Nathan Allen: Hello, my name is Nathan Allen and I’m a staff writer at Poets and Quants. Thank you for coming to join this next panel on our virtual online MBA admissions events. We’ve got four, just really fantastic schools here. Some that have been around for a while, some that have launched their online programs more recently. So I’m really excited about the differences that we have here and diversity in programs that we do have. So we’ll do a quick introduction of the panelists that we have here. And then we’ll get into it. So from the University of Massachusetts, the Isenberg School of Management, we have Traci Hess, who is the associate dean of graduate and professional programs. Welcome, Traci. From the Jack Welch Management Institute, we have Mehgan Rogers, who is the chief marketing officer. And then from the William and Mary Mason School, we have Kevin Holmes who the director of admissions and enrollment management. And from the University of Denver, we have Kenny Metcalfe, who is the assistant director of enrollment management and academic advising. Welcome, everyone. So let’s, let’s start with the basics then. There are a lot of MBA, online MBA programs on the market. So the question is when did you all first come online and what are some things that differentiate your program just from a structural point and how students kind of go through the program? Traci, we’ll, we’ll start with you. And the University of Massachusetts, it’s, it’s one of the programs that I really like mainly because of the price point of it. It’s one of the least expensive ones on the market right now.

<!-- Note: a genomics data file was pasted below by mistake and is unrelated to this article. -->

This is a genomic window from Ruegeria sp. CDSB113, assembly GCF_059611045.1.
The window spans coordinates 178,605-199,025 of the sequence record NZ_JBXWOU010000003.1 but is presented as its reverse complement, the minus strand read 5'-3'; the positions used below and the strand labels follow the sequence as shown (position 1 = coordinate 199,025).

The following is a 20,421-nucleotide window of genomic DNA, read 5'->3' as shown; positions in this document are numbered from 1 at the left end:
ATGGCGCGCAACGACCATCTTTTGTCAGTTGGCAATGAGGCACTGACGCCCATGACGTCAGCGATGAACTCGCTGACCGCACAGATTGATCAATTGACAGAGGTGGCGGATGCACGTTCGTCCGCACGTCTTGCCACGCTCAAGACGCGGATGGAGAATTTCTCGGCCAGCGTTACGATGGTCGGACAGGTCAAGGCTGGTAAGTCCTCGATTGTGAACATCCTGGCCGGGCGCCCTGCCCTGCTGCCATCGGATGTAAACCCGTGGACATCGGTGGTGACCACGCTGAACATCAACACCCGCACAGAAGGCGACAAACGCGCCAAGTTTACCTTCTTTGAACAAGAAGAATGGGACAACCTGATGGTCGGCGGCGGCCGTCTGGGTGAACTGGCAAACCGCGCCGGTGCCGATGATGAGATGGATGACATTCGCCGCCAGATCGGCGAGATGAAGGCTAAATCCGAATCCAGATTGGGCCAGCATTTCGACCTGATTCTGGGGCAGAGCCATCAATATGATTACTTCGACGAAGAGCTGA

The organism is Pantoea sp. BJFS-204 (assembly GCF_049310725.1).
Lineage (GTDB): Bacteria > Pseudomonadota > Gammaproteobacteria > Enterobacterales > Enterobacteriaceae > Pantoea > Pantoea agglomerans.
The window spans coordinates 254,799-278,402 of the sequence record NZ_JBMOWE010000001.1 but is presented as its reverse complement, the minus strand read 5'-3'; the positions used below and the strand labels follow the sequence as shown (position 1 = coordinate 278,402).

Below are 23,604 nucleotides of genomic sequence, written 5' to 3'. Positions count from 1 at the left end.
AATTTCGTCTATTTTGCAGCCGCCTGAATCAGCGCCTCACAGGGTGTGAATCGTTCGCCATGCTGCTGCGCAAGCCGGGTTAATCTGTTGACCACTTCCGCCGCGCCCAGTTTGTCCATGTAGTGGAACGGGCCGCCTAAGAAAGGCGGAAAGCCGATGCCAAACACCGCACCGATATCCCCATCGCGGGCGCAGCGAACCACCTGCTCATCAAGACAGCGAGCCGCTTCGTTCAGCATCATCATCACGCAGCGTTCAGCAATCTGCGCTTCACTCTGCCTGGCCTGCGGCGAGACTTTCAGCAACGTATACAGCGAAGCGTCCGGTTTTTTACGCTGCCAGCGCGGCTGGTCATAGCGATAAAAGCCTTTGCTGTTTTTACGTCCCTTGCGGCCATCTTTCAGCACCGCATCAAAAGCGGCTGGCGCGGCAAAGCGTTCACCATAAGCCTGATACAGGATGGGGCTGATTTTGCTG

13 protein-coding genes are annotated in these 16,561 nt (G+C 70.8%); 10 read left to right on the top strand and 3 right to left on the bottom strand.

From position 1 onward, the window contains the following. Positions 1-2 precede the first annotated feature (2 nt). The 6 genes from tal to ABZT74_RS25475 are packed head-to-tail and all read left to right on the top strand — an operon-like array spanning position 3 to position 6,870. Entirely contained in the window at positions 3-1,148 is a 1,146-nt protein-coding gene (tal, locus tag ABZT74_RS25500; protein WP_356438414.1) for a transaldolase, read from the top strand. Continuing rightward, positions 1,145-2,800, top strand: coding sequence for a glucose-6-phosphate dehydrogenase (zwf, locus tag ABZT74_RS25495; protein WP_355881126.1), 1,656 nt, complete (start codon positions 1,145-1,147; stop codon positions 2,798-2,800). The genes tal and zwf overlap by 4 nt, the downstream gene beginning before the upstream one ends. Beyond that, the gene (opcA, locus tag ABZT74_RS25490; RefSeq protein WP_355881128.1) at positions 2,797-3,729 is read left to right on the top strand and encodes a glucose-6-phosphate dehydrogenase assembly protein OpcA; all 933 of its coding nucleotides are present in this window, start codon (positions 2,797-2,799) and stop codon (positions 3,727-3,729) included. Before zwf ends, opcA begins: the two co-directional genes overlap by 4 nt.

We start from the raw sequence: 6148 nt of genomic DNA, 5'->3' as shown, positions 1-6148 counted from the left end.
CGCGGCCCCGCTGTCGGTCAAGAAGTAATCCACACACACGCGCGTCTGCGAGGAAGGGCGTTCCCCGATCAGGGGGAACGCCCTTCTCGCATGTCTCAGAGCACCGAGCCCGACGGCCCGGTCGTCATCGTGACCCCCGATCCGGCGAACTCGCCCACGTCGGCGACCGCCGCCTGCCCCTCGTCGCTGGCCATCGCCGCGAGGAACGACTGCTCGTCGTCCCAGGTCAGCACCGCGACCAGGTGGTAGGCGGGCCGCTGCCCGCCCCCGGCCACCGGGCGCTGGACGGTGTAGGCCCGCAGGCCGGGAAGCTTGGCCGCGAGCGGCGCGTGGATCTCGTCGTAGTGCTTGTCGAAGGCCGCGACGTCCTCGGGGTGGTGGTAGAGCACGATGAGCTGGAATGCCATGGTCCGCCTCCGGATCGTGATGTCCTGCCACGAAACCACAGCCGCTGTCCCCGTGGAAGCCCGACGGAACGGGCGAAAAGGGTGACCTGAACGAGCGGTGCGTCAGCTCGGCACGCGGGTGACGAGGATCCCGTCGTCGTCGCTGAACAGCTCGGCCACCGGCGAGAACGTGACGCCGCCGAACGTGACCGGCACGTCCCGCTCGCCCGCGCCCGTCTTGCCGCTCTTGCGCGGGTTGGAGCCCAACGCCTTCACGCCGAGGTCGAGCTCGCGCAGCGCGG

Traci Hess: Right we’re also one of the older ones on the market, the Isenberg Online MBA was started in 2001, and we have over 1400 students enrolled today. Going back to your questions, what I think differentiates our program from other programs, really reflects on the personal touch that our advisors give to the program, our flexibility, and our program structure. Whether you’re someone who is trying to advance in your career and you have a full-time career and are seeking one or two classes per semester, or whether you’re someone who hopes to complete the program more quickly, our program is set up to accommodate that and our advisors are available to help students determine what’s the best path forward for them, the best fit for their individual needs.